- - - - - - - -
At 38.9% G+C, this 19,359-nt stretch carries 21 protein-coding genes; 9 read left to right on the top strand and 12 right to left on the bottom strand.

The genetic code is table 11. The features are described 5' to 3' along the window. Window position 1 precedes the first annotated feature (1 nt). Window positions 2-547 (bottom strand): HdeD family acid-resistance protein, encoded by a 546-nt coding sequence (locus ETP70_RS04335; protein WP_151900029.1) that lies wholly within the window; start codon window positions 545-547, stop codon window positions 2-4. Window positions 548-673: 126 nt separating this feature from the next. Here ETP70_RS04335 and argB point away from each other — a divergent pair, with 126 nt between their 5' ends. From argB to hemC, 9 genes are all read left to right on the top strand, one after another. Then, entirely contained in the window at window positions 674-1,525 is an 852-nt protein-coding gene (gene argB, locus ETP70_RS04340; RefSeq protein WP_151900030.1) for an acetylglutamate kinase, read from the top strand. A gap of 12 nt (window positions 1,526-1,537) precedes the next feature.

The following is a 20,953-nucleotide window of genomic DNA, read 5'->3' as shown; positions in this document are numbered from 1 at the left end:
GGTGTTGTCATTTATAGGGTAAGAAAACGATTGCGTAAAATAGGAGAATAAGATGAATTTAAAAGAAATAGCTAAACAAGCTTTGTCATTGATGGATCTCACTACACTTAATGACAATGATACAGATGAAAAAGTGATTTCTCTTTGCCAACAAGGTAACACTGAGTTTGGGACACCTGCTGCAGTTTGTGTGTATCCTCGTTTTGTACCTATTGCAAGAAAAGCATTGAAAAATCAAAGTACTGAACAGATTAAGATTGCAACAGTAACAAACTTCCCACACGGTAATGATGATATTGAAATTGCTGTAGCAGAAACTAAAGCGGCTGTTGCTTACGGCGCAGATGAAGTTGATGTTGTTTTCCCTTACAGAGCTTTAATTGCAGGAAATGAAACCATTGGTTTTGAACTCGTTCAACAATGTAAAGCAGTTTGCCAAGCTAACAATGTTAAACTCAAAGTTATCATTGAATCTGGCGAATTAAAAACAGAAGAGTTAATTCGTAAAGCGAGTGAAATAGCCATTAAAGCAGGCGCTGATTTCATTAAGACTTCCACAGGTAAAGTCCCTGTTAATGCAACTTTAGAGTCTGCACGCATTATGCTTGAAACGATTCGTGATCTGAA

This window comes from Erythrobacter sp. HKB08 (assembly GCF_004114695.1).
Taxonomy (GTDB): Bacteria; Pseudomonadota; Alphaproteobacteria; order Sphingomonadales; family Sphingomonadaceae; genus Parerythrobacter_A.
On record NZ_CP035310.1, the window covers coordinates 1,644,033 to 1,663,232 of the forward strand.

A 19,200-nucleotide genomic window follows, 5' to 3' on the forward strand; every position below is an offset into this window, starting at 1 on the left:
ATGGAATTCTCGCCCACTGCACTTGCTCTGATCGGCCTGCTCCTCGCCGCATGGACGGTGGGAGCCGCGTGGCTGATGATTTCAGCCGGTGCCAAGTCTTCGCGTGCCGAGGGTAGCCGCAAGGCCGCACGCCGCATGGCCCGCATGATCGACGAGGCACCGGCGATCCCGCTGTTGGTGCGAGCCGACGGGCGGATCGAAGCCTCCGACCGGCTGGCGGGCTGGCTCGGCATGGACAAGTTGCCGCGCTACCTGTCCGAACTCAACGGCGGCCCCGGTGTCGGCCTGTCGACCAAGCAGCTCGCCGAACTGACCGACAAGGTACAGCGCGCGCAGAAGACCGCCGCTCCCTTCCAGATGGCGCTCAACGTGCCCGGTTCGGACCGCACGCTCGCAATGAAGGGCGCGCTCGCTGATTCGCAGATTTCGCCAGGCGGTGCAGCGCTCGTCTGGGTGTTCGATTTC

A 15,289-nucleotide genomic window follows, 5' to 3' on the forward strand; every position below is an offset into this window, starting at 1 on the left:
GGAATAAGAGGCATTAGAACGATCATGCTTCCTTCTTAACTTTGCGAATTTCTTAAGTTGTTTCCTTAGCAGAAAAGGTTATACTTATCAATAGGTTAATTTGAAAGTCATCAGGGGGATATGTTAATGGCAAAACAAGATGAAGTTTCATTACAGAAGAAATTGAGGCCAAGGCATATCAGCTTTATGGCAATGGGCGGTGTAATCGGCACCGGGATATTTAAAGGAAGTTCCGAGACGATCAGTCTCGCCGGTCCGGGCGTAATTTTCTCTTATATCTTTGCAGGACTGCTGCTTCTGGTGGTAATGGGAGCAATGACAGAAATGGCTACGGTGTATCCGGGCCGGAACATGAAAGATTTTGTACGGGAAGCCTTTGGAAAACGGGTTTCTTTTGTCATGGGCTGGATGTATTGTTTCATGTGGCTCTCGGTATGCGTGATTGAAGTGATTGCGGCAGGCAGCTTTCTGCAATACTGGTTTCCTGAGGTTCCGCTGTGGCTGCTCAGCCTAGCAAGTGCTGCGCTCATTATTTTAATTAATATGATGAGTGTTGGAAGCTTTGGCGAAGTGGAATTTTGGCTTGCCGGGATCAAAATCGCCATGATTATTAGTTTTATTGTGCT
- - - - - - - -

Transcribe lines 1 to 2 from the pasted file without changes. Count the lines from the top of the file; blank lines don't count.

At 38.9% G+C, this 19,359-nt stretch carries 21 protein-coding genes; 9 read left to right on the top strand and 12 right to left on the bottom strand.

The genetic code is table 11. The features are described 5' to 3' along the window. Window position 1 precedes the first annotated feature (1 nt). Window positions 2-547 (bottom strand): HdeD family acid-resistance protein, encoded by a 546-nt coding sequence (locus ETP70_RS04335; protein WP_151900029.1) that lies wholly within the window; start codon window positions 545-547, stop codon window positions 2-4. Window positions 548-673: 126 nt separating this feature from the next. Here ETP70_RS04335 and argB point away from each other — a divergent pair, with 126 nt between their 5' ends. From argB to hemC, 9 genes are all read left to right on the top strand, one after another. Then, entirely contained in the window at window positions 674-1,525 is an 852-nt protein-coding gene (gene argB, locus ETP70_RS04340; RefSeq protein WP_151900030.1) for an acetylglutamate kinase, read from the top strand. A gap of 12 nt (window positions 1,526-1,537) precedes the next feature.